2018 Focused Update on Palm Desert Resuscitation Education LLC (PDRE) and American Heart Association (AHA) Guidelines for Cardiopulmonary Resuscitation (CPR) and Emergency Cardiovascular Care (ECC)

On November 5, 2018, American Heart Association (AHA) provided our Palm Desert Resuscitation Education LLC (PDRE) Training Network and Instructors evidenced-based guidelines for the new 2018 Focused Cardiopulmonary Resuscitation (CPR) and Emergency Cardiovascular Care (ECC).

In cooperation with the International Liaison Committee on Resuscitation (ILCOR), the AHA published the 2018 AHA Focused Updates on Advanced Cardiovascular Life Support and Pediatric Advanced Life Support (2018 Focused Updates).

The 2018 Focused Updates represent our AHA and PDRE’s move to a continuous evidence evaluation process and more frequent focused updates. Continuous evidence evaluation allows the rigor of a comprehensive review and expert consensus in as close to real time as possible. Prior to 2017, the official AHA Guidelines for CPR and ECC had been updated every five years.

Updates include the following:

  1. Amiodarone or lidocaine may be considered for Ventricular Fibrillation/pulseless Ventricular Tachycardia (VF/pVT) that is unresponsive to defibrillation. These drugs may be particularly useful for patients with witnessed arrest, for whom time to drug administration may be shorter.
  2. Lidocaine has been added to the ACLS Cardiac Arrest Algorithm and the ACLS Cardiac Arrest Circular Algorithm for treatment of shock-refractory VF/pVT.
  3. The routine use of Magnesium for cardiac arrest is not recommended in adult patients. Magnesium may be considered for torsades de pointes (i.e., polymorphic VT associated with long QT interval).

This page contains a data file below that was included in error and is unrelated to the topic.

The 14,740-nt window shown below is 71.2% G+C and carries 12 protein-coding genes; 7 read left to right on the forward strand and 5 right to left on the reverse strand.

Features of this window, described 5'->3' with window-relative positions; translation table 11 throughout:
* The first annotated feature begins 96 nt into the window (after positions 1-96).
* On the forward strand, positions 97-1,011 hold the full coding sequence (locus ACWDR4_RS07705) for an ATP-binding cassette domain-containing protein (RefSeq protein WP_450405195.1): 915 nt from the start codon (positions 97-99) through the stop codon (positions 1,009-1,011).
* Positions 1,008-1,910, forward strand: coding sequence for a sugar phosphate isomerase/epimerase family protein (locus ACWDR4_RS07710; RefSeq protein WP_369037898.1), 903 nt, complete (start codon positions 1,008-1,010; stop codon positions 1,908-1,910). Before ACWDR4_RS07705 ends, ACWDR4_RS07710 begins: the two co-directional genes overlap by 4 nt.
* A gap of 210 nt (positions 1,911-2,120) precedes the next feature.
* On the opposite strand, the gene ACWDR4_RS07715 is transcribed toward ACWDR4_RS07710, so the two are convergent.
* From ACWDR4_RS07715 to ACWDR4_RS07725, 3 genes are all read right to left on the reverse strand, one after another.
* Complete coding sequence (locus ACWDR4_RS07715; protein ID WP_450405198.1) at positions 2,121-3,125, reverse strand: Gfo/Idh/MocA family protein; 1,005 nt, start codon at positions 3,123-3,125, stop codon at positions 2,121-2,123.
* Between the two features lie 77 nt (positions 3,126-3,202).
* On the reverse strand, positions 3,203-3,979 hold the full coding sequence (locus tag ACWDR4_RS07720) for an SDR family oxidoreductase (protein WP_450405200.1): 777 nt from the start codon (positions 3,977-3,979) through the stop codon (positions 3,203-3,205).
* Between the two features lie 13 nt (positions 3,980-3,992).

4. There is insufficient evidence to support or refute the routine use of a β-blocker early (within the first hour) after return of spontaneous circulation (ROSC).
  5. There is insufficient evidence to support or refute the routine use of lidocaine early (within the first hour) after ROSC. In the absence of contraindications, the prophylactic use of lidocaine may be considered in specific circumstances (such as during emergency medical services transport) when treatment of recurrent VF/pVT might prove to be challenging.
  6. While there are no changes to the depiction of sequences and therapies from the 2015 PALS algorithm, some minor edits have been made to the PALS Cardiac Arrest Algorithm in 2018 to be consistent with language in the ACLS Cardiac Arrest Algorithm.

For the 2018 Focused Updates, there will be no changes to products and no new materials are required. However, the AHA offers the following guidance for training ACLS and PALS providers:

  • Palm Desert Resuscitation Education LLC (PDRE) and American Heart Association (AHA) Instructors may allow students to practice using either amiodarone or lidocaine during CPR in ACLS, ACLS EP, and PALS courses, consistent with the student’s local protocol.
  • For testing purposes, PDRE and AHA Instructors will continue to use the ACLS and PALS Skills Testing Checklists and the Skills Testing Critical Skills Descriptors.

For more information, PDRE and AHA Instructors and our valued guests should view the 2018 Focused Updates and visit the ECC Guidelines website

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